Not to mention, he’s a murderer.

Dave Matthes
Dave Matthes Author Interview

A Cage for the Wind is the story of a man who has been through a lot, done a lot, and most of all, gotten away with a lot. What inspired the idea of Jerry’s character and the life that’s shared in this book?

Originally, the book itself was simply going to be a new poetry collection to toss onto the stack of my previous collections. The poems in this book, however, started to take on a different sort of life of their own separate from what I’d written before. Eventually, I started filling in the spaces between the poems with little bits of story which in turn began to tell a tale of sorts of a man who would eventually become “Jerry”. I’ve written a lot of solid characters in the past, solid in that they have a very defined line, a route of progression, flawed, absolutely, but they’re mostly all very concrete; you can almost reach out and touch them if you thought about it hard enough. I wanted to write something different, not just a new character, but a new kind of character. Jerry is shattered, in pieces, and in probably will never be put together in a way that makes sense to himself or others around him. So the structure of the book reflects that, as it is written from three different points of view all centered around him.

Jerry is a provocative yet compelling character. What was the writing process like to create that balance in Jerry’s character?

Jerry’s evolution came about very, very slowly during the writing process, right up to the very last day before publication. I wanted a character that didn’t just leave the reader wondering more about and then shrugging off, but rather a character that had many different dimensions of possible existence. Jerry’s story is told from the points of view of three different styles and formats, but they are all “him”. My goal was to leave the reader having some idea of who or what Jerry is, while also in a way, having no idea at all. In that sense, Jerry can be whoever the reader wants him to be. The more people who read Jerry’s story and come to that realization, the more versions of Jerry will come into existence, and I think that’s an amazing thought.

What were some themes that came up in the book organically and surprised you when you were finished?

Flawed characters exist everywhere and are written every which way. I myself have never really gotten any joy out of writing a character who isn’t flawed or fractured in some way. But with Jerry, I wanted to create a character who the reader could sympathize with, maybe even empathize on some level, but couldn’t decide why, because he’s actually a pretty bad guy. He has his glimmers of goodness, but really, he’s a rotten, hole of a man with most likely no real light at the end of his tunnel. Not to mention, he’s a murderer. I think the main thing I wanted to get across, is that no matter how good or how bad someone is, they can never truly be 100% good or evil. I’ve seen a lot of this world try to argue with absolutes, and it makes me sick to my stomach to know that many people out there think so harshly and so absolutely about being “one way or the other”, or “if you’re not with me, you’re against me”, leaving no room to move either way. It’s sickening. And so maybe Jerry is more bad than good, but also, maybe there’s enough good in him to come back from all that darkness. Maybe. Probably not, but maybe. And that’s the point.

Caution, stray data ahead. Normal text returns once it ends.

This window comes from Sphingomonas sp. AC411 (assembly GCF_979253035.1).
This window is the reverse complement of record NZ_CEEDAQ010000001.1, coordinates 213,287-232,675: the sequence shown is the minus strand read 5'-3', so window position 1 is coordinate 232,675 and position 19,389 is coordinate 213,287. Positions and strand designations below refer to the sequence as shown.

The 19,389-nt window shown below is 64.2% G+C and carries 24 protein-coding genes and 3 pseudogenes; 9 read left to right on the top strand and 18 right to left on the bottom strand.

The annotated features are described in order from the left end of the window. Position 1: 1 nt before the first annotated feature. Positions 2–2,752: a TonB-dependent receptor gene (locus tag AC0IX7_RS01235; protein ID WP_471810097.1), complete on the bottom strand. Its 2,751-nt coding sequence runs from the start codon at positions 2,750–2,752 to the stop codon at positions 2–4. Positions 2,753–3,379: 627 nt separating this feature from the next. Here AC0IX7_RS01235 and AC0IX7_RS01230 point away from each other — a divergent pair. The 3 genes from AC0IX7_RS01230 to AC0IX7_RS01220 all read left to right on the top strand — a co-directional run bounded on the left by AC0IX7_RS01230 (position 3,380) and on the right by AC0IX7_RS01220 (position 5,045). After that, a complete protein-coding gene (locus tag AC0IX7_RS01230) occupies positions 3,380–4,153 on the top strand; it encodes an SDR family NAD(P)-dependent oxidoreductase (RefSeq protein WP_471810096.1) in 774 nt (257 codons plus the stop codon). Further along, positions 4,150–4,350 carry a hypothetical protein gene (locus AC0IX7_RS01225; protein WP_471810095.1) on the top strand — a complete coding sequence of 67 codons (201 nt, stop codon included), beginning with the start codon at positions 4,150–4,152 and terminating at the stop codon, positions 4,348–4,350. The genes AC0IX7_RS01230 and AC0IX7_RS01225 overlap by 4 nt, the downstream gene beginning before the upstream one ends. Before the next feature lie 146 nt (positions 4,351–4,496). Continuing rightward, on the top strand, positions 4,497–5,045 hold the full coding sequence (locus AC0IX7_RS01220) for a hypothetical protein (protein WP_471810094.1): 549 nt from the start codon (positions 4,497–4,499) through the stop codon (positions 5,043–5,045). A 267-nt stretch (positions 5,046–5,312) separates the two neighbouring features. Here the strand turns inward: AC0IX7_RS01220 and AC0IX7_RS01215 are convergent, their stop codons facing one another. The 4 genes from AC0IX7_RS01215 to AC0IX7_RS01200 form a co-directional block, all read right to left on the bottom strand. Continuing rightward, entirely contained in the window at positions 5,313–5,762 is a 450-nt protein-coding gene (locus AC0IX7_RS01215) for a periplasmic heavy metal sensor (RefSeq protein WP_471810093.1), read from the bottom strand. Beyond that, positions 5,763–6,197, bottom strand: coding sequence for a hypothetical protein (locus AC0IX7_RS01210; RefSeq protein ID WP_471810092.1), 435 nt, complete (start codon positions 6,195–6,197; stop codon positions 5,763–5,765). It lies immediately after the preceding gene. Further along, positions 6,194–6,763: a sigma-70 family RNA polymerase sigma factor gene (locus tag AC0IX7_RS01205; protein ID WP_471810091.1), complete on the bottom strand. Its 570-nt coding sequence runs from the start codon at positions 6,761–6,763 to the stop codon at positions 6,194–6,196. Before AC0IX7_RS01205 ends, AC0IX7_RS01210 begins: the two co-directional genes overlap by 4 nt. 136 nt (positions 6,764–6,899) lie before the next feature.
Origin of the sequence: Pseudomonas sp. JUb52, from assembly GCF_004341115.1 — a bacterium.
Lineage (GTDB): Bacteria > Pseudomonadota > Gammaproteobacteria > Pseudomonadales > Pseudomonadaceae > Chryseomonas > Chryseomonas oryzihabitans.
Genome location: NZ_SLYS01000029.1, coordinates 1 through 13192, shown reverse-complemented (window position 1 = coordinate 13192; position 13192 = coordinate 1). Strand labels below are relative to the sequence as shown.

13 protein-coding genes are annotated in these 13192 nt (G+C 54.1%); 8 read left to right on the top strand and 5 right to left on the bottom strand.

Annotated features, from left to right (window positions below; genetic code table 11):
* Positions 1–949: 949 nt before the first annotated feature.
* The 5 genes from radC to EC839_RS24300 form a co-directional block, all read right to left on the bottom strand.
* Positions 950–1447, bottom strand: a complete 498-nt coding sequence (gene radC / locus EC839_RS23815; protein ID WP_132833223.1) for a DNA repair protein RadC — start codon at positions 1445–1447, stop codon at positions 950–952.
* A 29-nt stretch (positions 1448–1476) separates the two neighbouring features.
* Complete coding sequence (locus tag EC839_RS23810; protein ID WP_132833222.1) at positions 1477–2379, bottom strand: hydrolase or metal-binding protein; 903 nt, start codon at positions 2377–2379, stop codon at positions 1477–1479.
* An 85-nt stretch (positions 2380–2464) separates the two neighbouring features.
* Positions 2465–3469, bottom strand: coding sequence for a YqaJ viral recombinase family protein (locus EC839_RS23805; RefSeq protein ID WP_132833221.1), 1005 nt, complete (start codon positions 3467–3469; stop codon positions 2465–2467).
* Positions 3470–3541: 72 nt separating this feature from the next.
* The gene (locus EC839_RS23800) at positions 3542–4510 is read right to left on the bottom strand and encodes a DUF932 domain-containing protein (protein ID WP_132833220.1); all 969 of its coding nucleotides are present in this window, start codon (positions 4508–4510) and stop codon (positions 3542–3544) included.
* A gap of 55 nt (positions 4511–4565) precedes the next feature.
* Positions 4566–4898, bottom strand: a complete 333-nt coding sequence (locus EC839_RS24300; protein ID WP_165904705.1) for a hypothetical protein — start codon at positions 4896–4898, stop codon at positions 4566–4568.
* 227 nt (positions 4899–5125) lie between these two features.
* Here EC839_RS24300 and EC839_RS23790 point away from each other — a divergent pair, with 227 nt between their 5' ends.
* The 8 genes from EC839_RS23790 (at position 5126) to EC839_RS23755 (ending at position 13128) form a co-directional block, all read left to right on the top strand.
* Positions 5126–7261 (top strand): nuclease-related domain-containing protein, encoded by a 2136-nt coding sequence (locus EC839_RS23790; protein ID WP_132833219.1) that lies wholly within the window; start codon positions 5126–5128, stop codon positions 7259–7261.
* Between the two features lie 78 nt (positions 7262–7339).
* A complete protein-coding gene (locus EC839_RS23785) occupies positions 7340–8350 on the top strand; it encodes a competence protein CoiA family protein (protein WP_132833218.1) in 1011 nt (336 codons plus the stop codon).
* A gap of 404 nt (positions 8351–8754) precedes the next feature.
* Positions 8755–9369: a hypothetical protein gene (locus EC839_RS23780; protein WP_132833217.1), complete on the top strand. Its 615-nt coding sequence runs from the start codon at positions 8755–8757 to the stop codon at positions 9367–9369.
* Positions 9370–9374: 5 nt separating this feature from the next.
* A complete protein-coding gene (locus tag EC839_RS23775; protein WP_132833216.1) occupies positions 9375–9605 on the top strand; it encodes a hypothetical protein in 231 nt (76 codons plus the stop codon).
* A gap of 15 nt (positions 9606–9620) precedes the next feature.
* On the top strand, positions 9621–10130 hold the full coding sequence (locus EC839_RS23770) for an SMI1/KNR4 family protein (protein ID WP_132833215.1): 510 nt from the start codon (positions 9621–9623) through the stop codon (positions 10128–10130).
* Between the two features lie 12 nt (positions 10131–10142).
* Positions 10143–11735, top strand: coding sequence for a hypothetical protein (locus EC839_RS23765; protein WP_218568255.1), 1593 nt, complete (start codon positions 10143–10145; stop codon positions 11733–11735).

Have you pursued any other formats to tell your stories in?

A Cage for the Wind is the most “out there” I’ve personally gotten in terms of style and format. I’ll probably attempt writing another book I the future in a similar way with more tweeks and turns and twists, bending the ways a book can be read. I really like the idea of someone picking up a book and assuming one thing, then when they begin to read it they’re suddenly swept off their feet in a way they didn’t expect.

Author Links: GoodReads | Twitter | Facebook | Website

Jerry is a writer, a box-truck driver, a desk-jockey, sometimes a murderer, but more often than not, he’s a liar, and no one in his circle of associates, acquaintances, or lovers can ever be sure when, and more importantly, if he’s telling the truth. But over the course of the next few days (or weeks, or months, or years, who can really be sure?) he will go on a journey, maybe, of self-discovery riddled with mind-transporting drugs, childhood-rooted romances, and ancestral malarkey. Or, maybe he’s returning home from a journey he can’t remember anything of. The only thing he can be sure of, is that he’s not sure if he’s leaving to or returning from, or if he’s even gone away in the first place.

In this story, Jerry’s life is told from three points of view of gradually-intensifying insanity. His melodramatic world is seen through his own eyes, narrated in the nameless voice of another, and finally, through anecdotal poems which serve as thoughts, musings, reflections, and more.

So come along, hop on board, join Jerry in his quest for… whatever. Maybe you can make sense of the mess, if, of course, there is any sense to be found at all.

About Literary Titan

The Literary Titan is an organization of professional editors, writers, and professors that have a passion for the written word. We review fiction and non-fiction books in many different genres, as well as conduct author interviews, and recognize talented authors with our Literary Book Award. We are privileged to work with so many creative authors around the globe.

Posted on November 24, 2021, in Interviews and tagged , , , , , , , , , , , , , , , , , , , , , , , , , , , . Bookmark the permalink. Leave a comment.

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